It all seems to be about promoting private charity instead of any kind of social welfare.
        Deb
        (Having by choice never watched either of these pieces of sh*te, I could be wrong, but I suspect I am not.)

        • prism 19.1.1.1

          vicky32 I suspect you are right too. Think I have seen Undercover Boss, I don’t think it’s as funny as The Office with Ricky Gervais. It is entertainment for ‘us’ isn’t it? The wealthy know how to live and what is important in life so they have wisdom to pass on to the poor! Not necessarily. But they do know how to make and hold onto money, that is something I should learn.

          Now I realise I should be watching these shows! My attention would have been drawn if they had been called ‘Undercover Educational Finance – How to be a Millionaire in 10 weeks’. As it is I waste my time watching Classic Millionaire when it is on. The best quiz show ever,

  19. Jenny 20

    “A third explosion at the plant is now confirmed to have damaged the containment vessel around the plant’s reactor no. 3.”

    The New York Times

    “Some 800 staff have now been withdrawn from the plant, leaving just 50 workers struggling to cool the reactors with sea water – presumably at significant personal risk.”

    The Guardian.

    These 50 workers will die.

    They know that their anti-contamination suits cannot protect them from the direct gamma radiation that radiates from the core in the event of a breach in the containment vessel.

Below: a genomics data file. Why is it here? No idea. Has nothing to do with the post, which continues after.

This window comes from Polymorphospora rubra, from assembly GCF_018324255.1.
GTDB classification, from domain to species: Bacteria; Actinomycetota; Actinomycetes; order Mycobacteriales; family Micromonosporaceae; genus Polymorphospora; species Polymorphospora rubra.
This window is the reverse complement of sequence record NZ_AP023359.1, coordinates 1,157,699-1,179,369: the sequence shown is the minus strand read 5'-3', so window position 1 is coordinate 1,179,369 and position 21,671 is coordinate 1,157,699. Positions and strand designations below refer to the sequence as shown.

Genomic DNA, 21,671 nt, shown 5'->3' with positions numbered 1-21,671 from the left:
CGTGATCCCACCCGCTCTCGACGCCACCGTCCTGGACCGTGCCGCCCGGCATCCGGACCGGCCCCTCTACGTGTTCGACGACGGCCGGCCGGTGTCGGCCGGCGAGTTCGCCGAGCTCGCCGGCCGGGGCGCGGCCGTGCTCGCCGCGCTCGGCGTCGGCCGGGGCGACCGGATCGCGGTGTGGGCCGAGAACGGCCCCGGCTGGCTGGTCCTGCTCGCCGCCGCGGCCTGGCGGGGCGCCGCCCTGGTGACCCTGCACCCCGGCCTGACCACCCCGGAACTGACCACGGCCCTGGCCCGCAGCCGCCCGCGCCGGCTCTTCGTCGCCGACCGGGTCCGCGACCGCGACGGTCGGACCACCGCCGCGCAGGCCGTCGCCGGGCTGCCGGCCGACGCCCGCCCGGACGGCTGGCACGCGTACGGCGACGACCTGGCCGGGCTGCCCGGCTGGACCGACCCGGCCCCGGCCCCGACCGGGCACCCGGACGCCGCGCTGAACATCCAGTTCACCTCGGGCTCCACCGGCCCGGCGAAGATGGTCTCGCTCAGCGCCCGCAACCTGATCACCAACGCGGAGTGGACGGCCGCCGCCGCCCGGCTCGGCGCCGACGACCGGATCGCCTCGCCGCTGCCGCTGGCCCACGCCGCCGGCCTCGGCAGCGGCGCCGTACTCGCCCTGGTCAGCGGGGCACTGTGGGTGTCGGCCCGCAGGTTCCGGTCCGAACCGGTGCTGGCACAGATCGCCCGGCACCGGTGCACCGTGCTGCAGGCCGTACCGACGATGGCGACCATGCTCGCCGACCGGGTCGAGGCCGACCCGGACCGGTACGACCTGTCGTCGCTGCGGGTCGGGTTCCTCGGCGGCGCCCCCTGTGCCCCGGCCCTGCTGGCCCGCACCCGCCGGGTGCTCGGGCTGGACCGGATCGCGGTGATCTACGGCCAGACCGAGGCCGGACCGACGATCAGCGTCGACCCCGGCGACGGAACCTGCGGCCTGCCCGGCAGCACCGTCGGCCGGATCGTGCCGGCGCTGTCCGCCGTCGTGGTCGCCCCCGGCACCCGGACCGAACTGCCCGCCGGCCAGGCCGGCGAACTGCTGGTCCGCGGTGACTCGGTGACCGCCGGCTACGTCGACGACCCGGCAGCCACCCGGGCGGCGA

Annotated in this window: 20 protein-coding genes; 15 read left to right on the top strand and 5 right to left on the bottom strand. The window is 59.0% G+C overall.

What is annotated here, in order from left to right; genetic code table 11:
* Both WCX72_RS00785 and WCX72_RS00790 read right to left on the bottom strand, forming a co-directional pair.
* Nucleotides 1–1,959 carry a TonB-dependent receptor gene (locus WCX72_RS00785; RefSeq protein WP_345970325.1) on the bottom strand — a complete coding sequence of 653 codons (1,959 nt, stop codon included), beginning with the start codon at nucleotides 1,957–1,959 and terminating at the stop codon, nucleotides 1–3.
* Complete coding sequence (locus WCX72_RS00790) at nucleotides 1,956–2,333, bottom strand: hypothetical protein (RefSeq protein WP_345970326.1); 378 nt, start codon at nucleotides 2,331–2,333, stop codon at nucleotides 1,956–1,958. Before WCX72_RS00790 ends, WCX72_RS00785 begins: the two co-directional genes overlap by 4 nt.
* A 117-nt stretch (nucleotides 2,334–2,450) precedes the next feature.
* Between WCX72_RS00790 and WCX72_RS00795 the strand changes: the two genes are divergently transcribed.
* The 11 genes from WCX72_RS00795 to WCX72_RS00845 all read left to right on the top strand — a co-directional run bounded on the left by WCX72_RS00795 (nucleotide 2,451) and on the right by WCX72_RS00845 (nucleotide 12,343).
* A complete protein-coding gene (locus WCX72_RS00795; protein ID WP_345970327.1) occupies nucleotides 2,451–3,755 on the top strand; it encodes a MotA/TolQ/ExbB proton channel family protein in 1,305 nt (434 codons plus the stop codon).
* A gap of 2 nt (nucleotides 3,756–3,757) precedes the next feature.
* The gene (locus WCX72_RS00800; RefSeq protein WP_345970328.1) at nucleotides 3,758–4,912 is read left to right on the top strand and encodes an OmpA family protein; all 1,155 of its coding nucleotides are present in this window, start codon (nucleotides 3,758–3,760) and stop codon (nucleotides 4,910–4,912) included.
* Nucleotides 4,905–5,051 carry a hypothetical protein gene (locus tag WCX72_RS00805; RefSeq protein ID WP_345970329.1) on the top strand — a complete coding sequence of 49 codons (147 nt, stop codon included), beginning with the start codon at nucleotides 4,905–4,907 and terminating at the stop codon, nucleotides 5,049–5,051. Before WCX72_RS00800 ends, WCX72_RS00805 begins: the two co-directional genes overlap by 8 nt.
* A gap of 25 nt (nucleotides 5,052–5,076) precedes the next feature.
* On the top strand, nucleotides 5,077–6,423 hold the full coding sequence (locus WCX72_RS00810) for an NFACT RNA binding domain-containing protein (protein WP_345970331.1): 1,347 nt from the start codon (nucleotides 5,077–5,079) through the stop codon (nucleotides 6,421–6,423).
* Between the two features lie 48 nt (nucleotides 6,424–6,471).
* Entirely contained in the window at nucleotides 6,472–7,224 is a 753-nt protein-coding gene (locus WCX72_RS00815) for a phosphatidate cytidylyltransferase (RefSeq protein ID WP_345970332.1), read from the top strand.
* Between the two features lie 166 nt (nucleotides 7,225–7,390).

These fifty workers are sacrificing themselves to prevent an even worse disaster.

    I weep.

    • prism 20.1

      The Japanese nuclear workes have been in my mind too. They have not been forced by poverty to go overseas and slave for wealthy countries as thousands do as virtual indentured labour, and with no care or concern for them as seen in Libya – people with nowhere to go but the airport and who can’t afford a ticket out anyway. I weep.

      But the workers at the nuclear plant would never have imagined the disaster and responsibility confronting them. Perhaps we will have a one minute’s silence for their sacrifice. The unknown worriers who cannot just up and leave but must keep faith with their special expertise. The Chernobyl workers also made huge sacrifices I think.

      • Jenny 20.1.1

        Prism, in reply, the helicopter pilots of Chenoble, the oppressed peoples of the Middle East, the nobility of the Japanese nuclear technicians sacrificing their lives, are all victims of the market and the political leaders who put making profit over human welfare and the natural world.

        • prism 20.1.1.1

          Jenny There was no implied criticism of your comment. A commentator on the Libyan conditions heard that morning came to mind, and I felt I had to include them. So many disasters, one can supplant all the others.

    • Marty G 20.2

      it’s a matter of exposure time, a bit like cooking, really hot (high radiation levels) will do it near instantly, a low heat will take all day. The levels they have now are still low-ish. as long as the workers are replaced within a safe time, they should be ok.

  20. jbanks 21

    It seems Labour is not much better

    “Phil Goff says call to shoot looters a joke”

    http://nz.news.yahoo.com/a/-/top-stories/8988281/phil-goff-says-call-to-shoot-looters-a-joke/

    [lprent: Looks like a standard diversion troll. Moved to OpenMike.

    BTW: I’m sure that I saw several of these in auto-spam last night as duplicate messages. You need to look at the FAQ to find out how to encapsulate the links because Akismet thinks you’re a spambot. You also need to look at the content on your message so it doesn’t think the rest of the message came from a troll or bot. I’m not going to pull these out of spam forever. ]